Prime Minister Benjamin Netanyahu emerged the bruised winner of Israel's election on Tuesday, claiming victory despite unexpected losses to resurgent center-left challengers.
An Iranian government minister acknowledged that Western sanctions are affecting the Islamic Republic's economy.
Chanting “Stop Abuse” and “Free Your Wife,” 200 people rallied on the eve of Purim in front of the Fairfax-area home of a man who refuses to grant his wife a Jewish divorce.
If John McCain wins this election, it will be because of Hollywood.
Anti-Semitism in Western Europe apparently is out of control.
The spacious three-car garage of Gladys Sturman's house in Calabasas is jammed to the high ceiling with 400 boxes crammed with documents, newspaper clippings, scrapbooks, memoirs, photos and assorted memorabilia, a veritable treasure trove of the Jewish history in California and the Western United States.
Tierra's setting in its bustling, mostly residential neighborhood is stylish coffeehouse; the food is inventive. One typical appetizer consisted of figs stuffed with mushrooms, macadamia nuts and chicken -- flavored with cardamom, cinnamon and a Hindu date dressing (34 sheckels). Not all the entrees strain to be eccentric; there's "grilled pullet and polenta" for 58 sheckels and "calamari paperdello" for 54 sheckels. Some menu offerings are mouth watering; others more creative than tasty. But there's a full bar to wash everything down.
Based on Whedon's short-lived 2002 TV series, "Firefly," whose fan base helped spur the movie, "Serenity" revolves around the outlaws' attempts to discover the telepath's true identity after she beats up everyone in a bar.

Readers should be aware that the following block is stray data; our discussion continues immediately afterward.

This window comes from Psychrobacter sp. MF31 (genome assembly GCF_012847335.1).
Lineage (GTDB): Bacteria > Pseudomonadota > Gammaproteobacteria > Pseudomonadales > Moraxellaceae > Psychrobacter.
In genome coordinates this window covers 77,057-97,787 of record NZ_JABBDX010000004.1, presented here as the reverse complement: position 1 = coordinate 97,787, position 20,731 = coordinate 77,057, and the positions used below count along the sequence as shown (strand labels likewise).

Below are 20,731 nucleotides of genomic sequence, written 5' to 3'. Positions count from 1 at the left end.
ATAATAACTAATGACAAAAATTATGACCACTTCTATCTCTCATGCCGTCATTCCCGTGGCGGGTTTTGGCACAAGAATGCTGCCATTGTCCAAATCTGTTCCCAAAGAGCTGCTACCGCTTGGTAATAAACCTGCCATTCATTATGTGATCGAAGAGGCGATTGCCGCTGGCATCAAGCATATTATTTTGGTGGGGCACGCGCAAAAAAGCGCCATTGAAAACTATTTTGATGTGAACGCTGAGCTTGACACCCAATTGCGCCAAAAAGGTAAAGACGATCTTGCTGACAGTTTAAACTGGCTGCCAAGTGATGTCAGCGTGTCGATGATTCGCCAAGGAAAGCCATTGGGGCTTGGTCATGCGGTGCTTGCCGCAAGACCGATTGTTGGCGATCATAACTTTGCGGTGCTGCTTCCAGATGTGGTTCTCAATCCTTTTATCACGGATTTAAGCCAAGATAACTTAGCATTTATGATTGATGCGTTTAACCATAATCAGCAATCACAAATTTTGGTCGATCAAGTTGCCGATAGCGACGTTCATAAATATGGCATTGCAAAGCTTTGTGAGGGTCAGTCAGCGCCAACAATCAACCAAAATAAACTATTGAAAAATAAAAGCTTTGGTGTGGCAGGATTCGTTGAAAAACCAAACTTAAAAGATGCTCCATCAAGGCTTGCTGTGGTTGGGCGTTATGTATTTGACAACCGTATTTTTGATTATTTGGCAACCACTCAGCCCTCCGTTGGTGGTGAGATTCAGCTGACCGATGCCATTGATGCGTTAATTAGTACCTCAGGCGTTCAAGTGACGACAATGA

My 90-year-old mother-in-law, who was born in Jerusalem, says that when she was a child no one had heard of red string. It was red ribbon then, and a bit was tied around her wrist after she recuperated from typhus.
Aliyah is the oat bran of the Jewish people. We know it's good for us. We know we should be having more of it. But truth is, we just find it hard to swallow. And we certainly don't like it shoved down our throats.
Welcome to Radio Sawa, the brainchild of Norman J. Pattiz, founder and chairman of the biggest radio network in the United States. Since March of last year, Radio Sawa (which means together in Arabic) has been broadcasting in Arabic around the clock in the Middle East, targeting listeners under 30 years old, who make up 60 percent of the region's population.
Radio Sawa broadcasts a mix of Western and Arabic pop music, interspersed with news updates and analysis, interviews and opinion pieces. Potentially, millions of listeners can access Radio Sawa via AM, FM and shortwave frequencies, as well as on the Internet (www.radiosawa.com) and on digital radio satellite channels.